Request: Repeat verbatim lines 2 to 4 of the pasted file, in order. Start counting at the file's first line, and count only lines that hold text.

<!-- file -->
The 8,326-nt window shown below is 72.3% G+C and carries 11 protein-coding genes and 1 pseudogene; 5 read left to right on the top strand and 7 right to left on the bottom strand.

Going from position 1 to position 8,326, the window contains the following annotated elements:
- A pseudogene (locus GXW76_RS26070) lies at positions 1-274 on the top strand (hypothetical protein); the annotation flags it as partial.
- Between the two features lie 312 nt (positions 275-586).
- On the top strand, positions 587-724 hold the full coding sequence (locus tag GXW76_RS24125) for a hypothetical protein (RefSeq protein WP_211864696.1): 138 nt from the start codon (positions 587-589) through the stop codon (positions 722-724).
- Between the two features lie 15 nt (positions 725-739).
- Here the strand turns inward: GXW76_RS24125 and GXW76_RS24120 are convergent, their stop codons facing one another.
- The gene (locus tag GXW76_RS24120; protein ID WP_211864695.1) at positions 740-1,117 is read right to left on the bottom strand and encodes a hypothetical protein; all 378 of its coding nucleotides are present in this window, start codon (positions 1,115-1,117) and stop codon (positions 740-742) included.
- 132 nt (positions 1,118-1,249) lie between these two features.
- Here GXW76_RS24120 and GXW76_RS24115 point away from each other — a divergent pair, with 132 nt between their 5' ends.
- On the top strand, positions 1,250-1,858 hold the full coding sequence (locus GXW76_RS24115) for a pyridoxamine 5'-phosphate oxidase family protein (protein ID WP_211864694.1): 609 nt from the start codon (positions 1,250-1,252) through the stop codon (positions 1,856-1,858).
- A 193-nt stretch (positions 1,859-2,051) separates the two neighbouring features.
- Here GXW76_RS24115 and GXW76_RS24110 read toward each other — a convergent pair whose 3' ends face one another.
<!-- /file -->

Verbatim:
Going from position 1 to position 8,326, the window contains the following annotated elements:
- A pseudogene (locus GXW76_RS26070) lies at positions 1-274 on the top strand (hypothetical protein); the annotation flags it as partial.
- Between the two features lie 312 nt (positions 275-586).